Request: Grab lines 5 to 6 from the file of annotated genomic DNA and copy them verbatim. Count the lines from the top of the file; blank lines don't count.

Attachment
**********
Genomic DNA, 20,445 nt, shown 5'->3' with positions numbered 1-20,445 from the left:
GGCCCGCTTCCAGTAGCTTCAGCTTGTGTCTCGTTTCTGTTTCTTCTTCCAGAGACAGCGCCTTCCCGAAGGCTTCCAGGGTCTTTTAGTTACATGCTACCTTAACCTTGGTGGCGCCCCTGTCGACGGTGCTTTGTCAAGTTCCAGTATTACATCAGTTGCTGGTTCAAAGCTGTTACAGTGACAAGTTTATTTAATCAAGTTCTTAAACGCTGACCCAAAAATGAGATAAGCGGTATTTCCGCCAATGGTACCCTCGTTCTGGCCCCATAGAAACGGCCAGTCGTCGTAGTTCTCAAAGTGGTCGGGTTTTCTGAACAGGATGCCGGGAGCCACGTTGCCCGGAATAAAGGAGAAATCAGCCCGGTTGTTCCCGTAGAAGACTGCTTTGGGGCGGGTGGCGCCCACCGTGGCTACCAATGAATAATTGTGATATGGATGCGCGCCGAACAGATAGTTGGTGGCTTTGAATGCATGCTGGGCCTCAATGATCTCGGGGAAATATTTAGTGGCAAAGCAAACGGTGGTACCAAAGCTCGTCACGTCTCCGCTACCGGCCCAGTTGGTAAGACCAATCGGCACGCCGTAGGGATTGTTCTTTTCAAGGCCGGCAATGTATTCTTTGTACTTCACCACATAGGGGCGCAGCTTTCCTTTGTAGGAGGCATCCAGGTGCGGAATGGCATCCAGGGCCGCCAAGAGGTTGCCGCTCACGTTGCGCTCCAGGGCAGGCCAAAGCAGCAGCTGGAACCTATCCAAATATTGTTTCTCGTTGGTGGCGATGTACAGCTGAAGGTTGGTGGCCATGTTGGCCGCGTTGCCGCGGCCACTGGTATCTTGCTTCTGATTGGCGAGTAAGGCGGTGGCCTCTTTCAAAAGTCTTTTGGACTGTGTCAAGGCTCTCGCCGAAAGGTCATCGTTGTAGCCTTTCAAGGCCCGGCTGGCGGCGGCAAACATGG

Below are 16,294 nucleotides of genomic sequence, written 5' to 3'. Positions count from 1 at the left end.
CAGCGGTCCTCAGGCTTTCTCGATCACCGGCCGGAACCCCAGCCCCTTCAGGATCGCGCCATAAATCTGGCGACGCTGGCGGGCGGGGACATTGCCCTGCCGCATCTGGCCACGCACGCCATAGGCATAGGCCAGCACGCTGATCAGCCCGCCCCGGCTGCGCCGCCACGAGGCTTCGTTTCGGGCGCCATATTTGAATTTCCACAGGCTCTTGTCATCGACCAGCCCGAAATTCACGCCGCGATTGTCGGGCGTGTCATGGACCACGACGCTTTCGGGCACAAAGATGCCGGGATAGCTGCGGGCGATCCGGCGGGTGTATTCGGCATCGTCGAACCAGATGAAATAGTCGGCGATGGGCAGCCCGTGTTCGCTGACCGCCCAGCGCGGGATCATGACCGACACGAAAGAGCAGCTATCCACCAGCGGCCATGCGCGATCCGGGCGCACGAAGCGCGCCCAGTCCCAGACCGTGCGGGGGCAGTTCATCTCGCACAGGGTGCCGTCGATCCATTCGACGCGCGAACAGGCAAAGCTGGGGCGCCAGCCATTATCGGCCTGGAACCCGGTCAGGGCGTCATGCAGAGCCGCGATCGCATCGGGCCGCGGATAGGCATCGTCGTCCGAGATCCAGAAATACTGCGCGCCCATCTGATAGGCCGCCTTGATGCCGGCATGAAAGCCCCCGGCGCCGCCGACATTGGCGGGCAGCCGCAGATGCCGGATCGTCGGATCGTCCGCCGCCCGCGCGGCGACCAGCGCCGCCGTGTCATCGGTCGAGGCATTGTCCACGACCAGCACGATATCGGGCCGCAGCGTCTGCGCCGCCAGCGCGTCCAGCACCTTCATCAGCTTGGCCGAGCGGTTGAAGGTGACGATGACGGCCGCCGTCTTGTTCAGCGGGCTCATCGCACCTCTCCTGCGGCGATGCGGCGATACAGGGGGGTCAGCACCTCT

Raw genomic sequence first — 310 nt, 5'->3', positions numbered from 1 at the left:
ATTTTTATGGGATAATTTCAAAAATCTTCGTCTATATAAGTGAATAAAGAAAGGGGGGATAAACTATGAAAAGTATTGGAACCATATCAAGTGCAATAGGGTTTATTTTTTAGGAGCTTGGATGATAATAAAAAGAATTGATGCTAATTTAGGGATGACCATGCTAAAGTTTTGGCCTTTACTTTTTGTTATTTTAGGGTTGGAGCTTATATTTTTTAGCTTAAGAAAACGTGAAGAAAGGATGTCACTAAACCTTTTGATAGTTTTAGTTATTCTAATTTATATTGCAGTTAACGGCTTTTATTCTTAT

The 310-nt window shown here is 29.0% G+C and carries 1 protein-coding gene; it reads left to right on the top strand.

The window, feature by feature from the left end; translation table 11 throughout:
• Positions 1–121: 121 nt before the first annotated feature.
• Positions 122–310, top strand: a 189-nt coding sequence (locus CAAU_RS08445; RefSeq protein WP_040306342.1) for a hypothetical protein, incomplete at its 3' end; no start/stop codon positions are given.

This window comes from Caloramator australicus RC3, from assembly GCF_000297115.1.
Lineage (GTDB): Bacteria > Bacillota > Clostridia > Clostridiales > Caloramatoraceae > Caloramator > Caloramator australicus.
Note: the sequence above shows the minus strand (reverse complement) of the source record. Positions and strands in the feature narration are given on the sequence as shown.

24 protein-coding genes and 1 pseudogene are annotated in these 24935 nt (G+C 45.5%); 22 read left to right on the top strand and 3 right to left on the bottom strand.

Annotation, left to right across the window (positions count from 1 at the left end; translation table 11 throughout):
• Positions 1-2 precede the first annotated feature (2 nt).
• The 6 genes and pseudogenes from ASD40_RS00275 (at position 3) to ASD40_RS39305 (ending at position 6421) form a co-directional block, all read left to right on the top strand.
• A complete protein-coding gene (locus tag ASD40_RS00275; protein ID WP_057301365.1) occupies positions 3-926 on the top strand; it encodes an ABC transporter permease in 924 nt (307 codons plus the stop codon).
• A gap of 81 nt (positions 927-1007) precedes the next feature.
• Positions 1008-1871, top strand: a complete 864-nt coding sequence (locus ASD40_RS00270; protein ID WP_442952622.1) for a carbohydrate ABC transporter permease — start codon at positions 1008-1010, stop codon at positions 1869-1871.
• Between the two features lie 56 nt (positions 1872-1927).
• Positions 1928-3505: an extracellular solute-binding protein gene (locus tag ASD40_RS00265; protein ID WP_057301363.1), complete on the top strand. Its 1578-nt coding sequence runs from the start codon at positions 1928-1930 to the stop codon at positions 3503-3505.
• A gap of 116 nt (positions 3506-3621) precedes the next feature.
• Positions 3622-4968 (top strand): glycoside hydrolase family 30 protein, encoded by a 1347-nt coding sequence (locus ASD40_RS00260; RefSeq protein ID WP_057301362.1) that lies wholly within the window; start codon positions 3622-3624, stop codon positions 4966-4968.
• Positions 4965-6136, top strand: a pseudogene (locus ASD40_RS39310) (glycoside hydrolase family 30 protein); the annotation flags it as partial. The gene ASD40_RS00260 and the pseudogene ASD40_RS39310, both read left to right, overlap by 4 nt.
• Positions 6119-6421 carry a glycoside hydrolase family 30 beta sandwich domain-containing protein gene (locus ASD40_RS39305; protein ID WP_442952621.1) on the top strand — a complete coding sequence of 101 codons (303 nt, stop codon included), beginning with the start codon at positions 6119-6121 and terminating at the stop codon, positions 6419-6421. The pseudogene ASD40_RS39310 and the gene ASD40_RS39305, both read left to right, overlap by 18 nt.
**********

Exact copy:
Raw genomic sequence first — 310 nt, 5'->3', positions numbered from 1 at the left:
ATTTTTATGGGATAATTTCAAAAATCTTCGTCTATATAAGTGAATAAAGAAAGGGGGGATAAACTATGAAAAGTATTGGAACCATATCAAGTGCAATAGGGTTTATTTTTTAGGAGCTTGGATGATAATAAAAAGAATTGATGCTAATTTAGGGATGACCATGCTAAAGTTTTGGCCTTTACTTTTTGTTATTTTAGGGTTGGAGCTTATATTTTTTAGCTTAAGAAAACGTGAAGAAAGGATGTCACTAAACCTTTTGATAGTTTTAGTTATTCTAATTTATATTGCAGTTAACGGCTTTTATTCTTAT